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POOL_CACHE_INIT(9) Kernel Developer's Manual POOL_CACHE_INIT(9)

NAME

pool_cache_init, pool_cache_destroyper CPU caching of pool items

SYNOPSIS

#include <sys/pool.h>
void
pool_cache_init(struct pool *pp);
void
pool_cache_destroy(struct pool *pp);

DESCRIPTION

By default, pools protect their internal state using a single lock, so concurrent access to a pool may suffer contention on that lock. The pool API provides support for caching free pool items on each CPU which can be enabled to mitigate against this contention.
When per CPU caches are enabled on a pool, each CPU maintains an active and inactive list of free pool items. A global depot of free lists is initialised in the pool structure to store excess lists of free items that may accumulate on CPUs.
pool_cache_init() allocates the free lists on each CPU, initialises the global depot of free lists, and enables their use to handle pool_get(9) and pool_put(9) operations.
pool_cache_destroy() disables the use of the free lists on each CPU, returns items cached on all the free lists in the subsystem back to the normal pool allocator, and finally frees the per CPU data structures.
Once per CPU caches are enabled, items returned to a pool with pool_put(9) are placed on the current CPU's active free list. If the active list becomes full, it becomes the inactive list and a new active list is initialised for the free item to go on. If an inactive list already exists when the active list becomes full, the inactive list is moved to the global depot of free lists before the active list is moved into its place.
Attempts to allocate items with pool_get(9) first try to get an item from the active free list on the CPU it is called on. If the active free list is empty but an inactive list of items is available, the inactive list is moved back into place as the active list so it can satisfy the request. If no lists are available on the current CPU, an attempt to allocate a free list from the global depot is made. Finally, if no free list is available, pool_get(9) falls through to allocating a pool item normally.
The maximum number of items cached on a free list is dynamically scaled for each pool based on the contention on the lock around the global depot of free lists. A garbage collector runs periodically to recover idle free lists and make the memory they consume available to the system for use elsewhere.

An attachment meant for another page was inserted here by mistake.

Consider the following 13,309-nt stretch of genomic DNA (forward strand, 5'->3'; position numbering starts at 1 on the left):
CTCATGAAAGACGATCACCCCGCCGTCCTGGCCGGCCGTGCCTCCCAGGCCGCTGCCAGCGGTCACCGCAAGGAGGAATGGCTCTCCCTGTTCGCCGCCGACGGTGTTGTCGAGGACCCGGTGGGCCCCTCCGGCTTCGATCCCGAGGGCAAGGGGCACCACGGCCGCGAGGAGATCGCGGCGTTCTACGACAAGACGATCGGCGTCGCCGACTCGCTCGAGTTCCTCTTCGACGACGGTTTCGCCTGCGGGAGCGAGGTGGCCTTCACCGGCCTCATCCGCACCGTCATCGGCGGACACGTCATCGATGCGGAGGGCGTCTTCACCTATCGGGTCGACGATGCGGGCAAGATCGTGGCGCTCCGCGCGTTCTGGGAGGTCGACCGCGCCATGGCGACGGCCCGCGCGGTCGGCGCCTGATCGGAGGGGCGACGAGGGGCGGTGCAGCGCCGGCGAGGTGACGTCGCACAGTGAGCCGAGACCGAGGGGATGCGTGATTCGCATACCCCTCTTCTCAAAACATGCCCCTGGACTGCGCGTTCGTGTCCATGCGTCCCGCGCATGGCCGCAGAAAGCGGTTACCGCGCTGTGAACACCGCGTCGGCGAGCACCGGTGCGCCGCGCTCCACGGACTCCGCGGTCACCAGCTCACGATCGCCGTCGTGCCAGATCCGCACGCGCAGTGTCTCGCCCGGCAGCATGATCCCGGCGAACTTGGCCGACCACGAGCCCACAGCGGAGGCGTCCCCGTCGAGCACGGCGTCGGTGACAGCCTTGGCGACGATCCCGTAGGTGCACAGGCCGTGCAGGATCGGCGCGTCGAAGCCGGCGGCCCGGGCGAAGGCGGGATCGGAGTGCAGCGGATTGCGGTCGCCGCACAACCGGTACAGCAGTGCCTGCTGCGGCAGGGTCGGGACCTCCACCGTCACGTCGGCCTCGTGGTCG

Information about the current state of the per CPU caches and counters of operations they handle are available via sysctl(2), or displayed in the pcache view in systat(1).
The kinfo_pool_cache struct provides information about the global state of a pool's caches via a node for each pool under the CTL_KERN, KERN_POOL, KERN_POOL_CACHE sysctl(2) MIB hierarchy.
struct kinfo_pool_cache { 
	uint64_t	pr_ngc; 
	unsigned int	pr_len; 
	unsigned int	pr_nitems; 
	unsigned int	pr_contention; 
};
pr_ngc indicates the number of times the garbage collector has recovered an idle item free list.
pr_len shows the maximum number of items that can be cached on a CPU's active free list.
pr_nitems shows the number of free items that are currently stored in the global depot.
pr_contention indicates the number of times that there was contention on the lock protecting the global depot.
The kinfo_pool_cache_cpus struct provides information about the number of times the cache on a CPU handled certain operations. These counters may be accessed via a node for each pool under the CTL_KERN, KERN_POOL, KERN_POOL_CACHE_CPUS sysctl(2) MIB hierarchy. This sysctl returns an array of kinfo_pool_cache_cpus structures sized by the number of CPUs found in the system. The number of CPUs in the system can be read from the CTL_HW, HW_NCPUFOUND sysctl MIB.
struct kinfo_pool_cache_cpu { 
	unsigned int	pr_cpu; 
	uint64_t	pr_nget; 
	uint64_t	pr_nfail; 
	uint64_t	pr_nput; 
	uint64_t	pr_nlget; 
	uint64_t	pr_nlfail; 
	uint64_t	pr_nlput; 
};
pr_cpu indicates which CPU performed the relevant operations.
pr_nget and pr_nfail show the number of times the CPU successfully or unsuccessfully handled a pool_get(9) operation respectively. pr_nput shows the number of times the CPU handled a pool_put(9) operation.
pr_nlget and pr_nlfail show the number of times the CPU successfully or unsuccessfully requested a list of free items from the global depot. pr_nlput shows the number of times the CPU pushed a list of free items to the global depot.

CONTEXT

pool_cache_init() and pool_cache_destroy() can be called from process context.

CODE REFERENCES

The pool implementation is in the file sys/kern/subr_pool.c.

SEE ALSO

systat(1), sysctl(2), pool_get(9)

CAVEATS

Because the intention of per CPU pool caches is to avoid having all CPUs coordinate via shared data structures for handling pool_get(9) and pool_put(9) operations, any limits set on the pool with pool_sethardlimit(9) are ignored. If limits on the memory used by a pool with per CPU caches enabled are needed, they must be enforced by a page allocator specified when a pool is set up with pool_init(9).
January 12, 2018 OpenBSD-current